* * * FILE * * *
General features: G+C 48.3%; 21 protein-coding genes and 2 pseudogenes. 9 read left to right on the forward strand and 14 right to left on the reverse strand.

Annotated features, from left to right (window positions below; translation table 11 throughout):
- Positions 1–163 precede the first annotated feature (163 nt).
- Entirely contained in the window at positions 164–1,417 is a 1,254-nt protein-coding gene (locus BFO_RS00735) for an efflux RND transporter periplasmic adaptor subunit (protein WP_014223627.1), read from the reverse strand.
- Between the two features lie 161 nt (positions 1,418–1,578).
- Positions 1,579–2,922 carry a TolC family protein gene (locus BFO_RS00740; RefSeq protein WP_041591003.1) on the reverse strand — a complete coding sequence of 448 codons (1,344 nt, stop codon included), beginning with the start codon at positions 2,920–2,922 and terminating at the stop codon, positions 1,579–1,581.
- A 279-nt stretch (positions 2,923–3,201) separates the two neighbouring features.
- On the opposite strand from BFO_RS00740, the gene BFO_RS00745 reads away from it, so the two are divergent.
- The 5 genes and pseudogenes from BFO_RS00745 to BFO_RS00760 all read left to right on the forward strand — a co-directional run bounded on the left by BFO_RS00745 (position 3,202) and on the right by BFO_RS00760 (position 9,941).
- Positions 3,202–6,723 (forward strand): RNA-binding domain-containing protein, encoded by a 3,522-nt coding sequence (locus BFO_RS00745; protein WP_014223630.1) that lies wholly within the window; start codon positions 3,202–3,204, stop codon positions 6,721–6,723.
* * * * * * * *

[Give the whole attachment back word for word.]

General features: G+C 48.3%; 21 protein-coding genes and 2 pseudogenes. 9 read left to right on the forward strand and 14 right to left on the reverse strand.

Annotated features, from left to right (window positions below; translation table 11 throughout):
- Positions 1–163 precede the first annotated feature (163 nt).
- Entirely contained in the window at positions 164–1,417 is a 1,254-nt protein-coding gene (locus BFO_RS00735) for an efflux RND transporter periplasmic adaptor subunit (protein WP_014223627.1), read from the reverse strand.
- Between the two features lie 161 nt (positions 1,418–1,578).
- Positions 1,579–2,922 carry a TolC family protein gene (locus BFO_RS00740; RefSeq protein WP_041591003.1) on the reverse strand — a complete coding sequence of 448 codons (1,344 nt, stop codon included), beginning with the start codon at positions 2,920–2,922 and terminating at the stop codon, positions 1,579–1,581.
- A 279-nt stretch (positions 2,923–3,201) separates the two neighbouring features.
- On the opposite strand from BFO_RS00740, the gene BFO_RS00745 reads away from it, so the two are divergent.
- The 5 genes and pseudogenes from BFO_RS00745 to BFO_RS00760 all read left to right on the forward strand — a co-directional run bounded on the left by BFO_RS00745 (position 3,202) and on the right by BFO_RS00760 (position 9,941).
- Positions 3,202–6,723 (forward strand): RNA-binding domain-containing protein, encoded by a 3,522-nt coding sequence (locus BFO_RS00745; protein WP_014223630.1) that lies wholly within the window; start codon positions 3,202–3,204, stop codon positions 6,721–6,723.